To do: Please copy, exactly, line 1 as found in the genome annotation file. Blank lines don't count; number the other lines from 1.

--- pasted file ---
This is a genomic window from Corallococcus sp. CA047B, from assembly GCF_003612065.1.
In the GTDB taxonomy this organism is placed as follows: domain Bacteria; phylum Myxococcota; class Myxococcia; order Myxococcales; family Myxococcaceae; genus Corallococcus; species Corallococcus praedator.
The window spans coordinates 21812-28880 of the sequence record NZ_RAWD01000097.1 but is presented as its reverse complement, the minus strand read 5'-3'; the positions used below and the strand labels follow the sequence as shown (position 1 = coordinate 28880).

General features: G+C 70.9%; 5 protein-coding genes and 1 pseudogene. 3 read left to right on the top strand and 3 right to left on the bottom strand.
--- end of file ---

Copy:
This is a genomic window from Corallococcus sp. CA047B, from assembly GCF_003612065.1.